On July 7, 1971, the Secretary approved the leases. Such approval was necessary for them to become effective. 25 U.S.C. Sec. 396a (1970); 25 C.F.R. Sec. 171.2 (1971).
The Secretary subsequently approved United's exploration plan, which approval was necessary before United could begin exploration. 25 C.F.R. Sec. 177.6 (1970) (now designated 25 C.F.R. Sec. 216.6 (1989)). United spent $5,366,835 for exploration and related activities. Through this exploration, United discovered more than 20 million pounds of uranium on explored portions of the leased land, and believed there was a potential for 20 million additional pounds on unexplored portions.
Prior to commencing mining operations on the leased lands, United was required to obtain the Secretary's approval of its mining plan. 25 C.F.R. Sec. 177.7 (1971). On February 4, 1977, United submitted its mining plan to the United States Geological Survey (the "Survey"), a Bureau of the Department of the Interior. The Claims Court found that "[t]he mining plan satisfied each of the requirements set forth in the mining plan regulations," 17 Cl.Ct. at 770, and the government concedes that United's "plan satisfied the technical requirements of the Department's regulations." The Regional Mining Supervisor, an Interior Department official who had served in that position since 1960, testified that he had never disapproved any of the hundreds of exploration or mining plans submitted for his approval.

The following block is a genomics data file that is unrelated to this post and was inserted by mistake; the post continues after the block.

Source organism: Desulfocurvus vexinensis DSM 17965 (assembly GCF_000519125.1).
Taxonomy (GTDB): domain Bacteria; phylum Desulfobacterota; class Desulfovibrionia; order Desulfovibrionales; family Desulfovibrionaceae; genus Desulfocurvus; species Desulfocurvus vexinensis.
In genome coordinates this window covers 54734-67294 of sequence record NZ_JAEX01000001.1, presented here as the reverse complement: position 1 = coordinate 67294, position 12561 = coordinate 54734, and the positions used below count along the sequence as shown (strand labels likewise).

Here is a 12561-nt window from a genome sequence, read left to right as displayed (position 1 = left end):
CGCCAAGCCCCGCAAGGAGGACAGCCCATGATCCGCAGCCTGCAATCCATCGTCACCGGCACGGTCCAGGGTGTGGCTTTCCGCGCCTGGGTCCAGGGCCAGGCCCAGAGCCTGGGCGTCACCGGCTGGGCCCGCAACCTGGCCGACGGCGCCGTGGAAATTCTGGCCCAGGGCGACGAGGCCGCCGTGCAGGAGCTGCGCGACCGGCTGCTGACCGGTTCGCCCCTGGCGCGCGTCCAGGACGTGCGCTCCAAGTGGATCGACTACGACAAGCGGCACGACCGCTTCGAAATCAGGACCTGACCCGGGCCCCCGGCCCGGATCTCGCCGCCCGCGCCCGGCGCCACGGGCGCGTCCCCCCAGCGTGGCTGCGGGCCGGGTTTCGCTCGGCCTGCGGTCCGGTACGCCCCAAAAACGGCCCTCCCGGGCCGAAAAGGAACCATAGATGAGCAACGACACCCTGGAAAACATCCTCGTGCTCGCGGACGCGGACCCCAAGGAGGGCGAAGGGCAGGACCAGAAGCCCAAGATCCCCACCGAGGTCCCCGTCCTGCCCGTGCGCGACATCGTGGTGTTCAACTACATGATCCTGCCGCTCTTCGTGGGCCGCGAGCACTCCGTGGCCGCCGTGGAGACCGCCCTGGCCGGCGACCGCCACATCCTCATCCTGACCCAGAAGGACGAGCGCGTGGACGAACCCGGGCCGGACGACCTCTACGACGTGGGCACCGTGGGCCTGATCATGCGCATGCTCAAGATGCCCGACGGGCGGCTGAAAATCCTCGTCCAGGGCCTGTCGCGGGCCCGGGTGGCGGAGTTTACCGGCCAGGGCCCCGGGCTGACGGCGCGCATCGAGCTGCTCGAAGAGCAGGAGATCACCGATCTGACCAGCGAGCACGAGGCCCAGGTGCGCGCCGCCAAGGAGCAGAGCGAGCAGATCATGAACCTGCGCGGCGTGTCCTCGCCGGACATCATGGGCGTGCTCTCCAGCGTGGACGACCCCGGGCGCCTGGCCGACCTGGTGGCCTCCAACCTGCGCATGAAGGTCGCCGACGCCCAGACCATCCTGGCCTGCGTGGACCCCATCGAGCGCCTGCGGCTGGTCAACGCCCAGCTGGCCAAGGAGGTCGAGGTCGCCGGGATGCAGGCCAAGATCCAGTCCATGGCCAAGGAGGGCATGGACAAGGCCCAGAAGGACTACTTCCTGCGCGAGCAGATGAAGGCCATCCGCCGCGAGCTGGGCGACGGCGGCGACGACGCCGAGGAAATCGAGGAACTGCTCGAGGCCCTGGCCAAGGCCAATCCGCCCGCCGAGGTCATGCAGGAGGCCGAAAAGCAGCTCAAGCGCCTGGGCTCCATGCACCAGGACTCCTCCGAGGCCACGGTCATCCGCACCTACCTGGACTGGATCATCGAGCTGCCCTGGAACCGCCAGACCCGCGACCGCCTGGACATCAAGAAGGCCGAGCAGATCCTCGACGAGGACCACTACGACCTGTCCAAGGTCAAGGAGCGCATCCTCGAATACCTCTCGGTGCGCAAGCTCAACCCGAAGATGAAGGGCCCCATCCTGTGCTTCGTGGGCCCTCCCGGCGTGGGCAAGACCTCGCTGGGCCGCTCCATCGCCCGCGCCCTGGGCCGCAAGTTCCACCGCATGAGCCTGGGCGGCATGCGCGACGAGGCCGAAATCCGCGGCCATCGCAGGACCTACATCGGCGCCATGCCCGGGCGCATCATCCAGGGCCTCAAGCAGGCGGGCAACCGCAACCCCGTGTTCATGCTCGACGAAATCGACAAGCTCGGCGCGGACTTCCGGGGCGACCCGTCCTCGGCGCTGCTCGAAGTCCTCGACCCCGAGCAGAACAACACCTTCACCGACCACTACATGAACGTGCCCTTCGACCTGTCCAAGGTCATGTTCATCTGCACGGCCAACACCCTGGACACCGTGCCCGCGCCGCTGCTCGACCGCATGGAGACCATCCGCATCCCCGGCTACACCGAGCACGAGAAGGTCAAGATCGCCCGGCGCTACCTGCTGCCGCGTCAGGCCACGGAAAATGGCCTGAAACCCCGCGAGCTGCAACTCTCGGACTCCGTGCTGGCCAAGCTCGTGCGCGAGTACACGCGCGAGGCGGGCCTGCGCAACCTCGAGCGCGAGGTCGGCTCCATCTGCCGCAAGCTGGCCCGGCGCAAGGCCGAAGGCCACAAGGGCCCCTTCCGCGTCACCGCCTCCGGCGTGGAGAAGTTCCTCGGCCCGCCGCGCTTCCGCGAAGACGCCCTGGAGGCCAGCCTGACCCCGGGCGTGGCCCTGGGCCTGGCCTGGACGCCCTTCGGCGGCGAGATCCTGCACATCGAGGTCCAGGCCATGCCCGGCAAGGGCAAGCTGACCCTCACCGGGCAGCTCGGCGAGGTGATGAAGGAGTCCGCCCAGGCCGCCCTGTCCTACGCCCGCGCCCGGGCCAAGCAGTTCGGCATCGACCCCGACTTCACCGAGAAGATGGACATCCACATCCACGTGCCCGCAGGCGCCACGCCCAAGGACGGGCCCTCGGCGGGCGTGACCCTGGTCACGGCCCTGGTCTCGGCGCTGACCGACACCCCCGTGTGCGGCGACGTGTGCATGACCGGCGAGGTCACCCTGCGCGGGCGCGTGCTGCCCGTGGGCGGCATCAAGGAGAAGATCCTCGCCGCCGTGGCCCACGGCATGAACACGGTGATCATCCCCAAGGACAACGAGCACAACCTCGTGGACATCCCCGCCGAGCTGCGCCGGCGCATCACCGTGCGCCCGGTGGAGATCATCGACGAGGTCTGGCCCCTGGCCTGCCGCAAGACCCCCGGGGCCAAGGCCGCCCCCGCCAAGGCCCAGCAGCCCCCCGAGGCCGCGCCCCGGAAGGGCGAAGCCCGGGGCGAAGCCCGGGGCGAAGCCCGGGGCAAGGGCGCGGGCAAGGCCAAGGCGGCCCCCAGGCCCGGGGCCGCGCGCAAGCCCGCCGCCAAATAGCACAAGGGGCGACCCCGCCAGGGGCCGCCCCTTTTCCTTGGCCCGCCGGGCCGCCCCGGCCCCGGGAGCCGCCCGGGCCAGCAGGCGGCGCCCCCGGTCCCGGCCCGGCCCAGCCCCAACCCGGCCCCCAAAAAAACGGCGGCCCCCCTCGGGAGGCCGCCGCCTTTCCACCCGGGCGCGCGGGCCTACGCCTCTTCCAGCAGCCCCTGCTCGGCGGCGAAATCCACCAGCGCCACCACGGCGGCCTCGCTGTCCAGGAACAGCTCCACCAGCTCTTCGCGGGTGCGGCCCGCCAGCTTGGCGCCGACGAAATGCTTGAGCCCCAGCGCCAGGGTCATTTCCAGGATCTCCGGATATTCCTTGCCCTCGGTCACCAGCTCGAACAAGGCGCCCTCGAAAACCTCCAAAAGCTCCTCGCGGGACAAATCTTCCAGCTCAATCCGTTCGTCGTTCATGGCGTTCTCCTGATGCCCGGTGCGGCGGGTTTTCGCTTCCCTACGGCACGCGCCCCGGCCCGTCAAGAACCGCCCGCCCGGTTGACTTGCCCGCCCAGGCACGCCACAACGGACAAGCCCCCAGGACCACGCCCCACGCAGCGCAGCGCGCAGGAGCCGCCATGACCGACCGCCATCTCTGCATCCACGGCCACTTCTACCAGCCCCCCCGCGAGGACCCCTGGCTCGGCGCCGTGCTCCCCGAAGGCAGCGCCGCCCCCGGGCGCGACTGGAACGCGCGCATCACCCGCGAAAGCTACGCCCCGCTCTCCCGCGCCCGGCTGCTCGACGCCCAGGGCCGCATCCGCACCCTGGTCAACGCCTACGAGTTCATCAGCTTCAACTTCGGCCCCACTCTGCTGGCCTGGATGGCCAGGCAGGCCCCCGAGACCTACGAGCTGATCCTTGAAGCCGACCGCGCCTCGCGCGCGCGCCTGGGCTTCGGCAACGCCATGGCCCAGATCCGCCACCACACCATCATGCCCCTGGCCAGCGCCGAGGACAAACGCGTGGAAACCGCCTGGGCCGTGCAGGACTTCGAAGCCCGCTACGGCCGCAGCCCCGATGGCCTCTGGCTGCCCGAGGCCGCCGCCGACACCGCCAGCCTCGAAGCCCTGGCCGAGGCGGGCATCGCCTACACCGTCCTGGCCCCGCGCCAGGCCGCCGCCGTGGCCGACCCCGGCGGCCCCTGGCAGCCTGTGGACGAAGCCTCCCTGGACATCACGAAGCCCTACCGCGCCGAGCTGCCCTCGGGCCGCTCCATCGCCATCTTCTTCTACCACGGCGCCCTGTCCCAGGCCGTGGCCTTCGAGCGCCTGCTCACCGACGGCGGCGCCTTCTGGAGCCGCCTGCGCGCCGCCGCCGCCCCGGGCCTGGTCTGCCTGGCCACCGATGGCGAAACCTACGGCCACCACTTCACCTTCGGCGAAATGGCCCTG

The Claims Court found that although United's mining plan met all the regulatory requirements, the Department "withheld approval of the mining plan for a period of more than 4 years, deferring to the Navajo Tribe approval of the plan." 17 Cl.Ct. at 770. In April 1978, at a meeting between United and Departmental officials, the latter informed United that the Department "was giving the Navajo Tribe a veto power over the mining plan and that the Department and the [Survey] were refusing to take any action on the mining plan until the Tribe approved it." 17 Cl.Ct. at 771.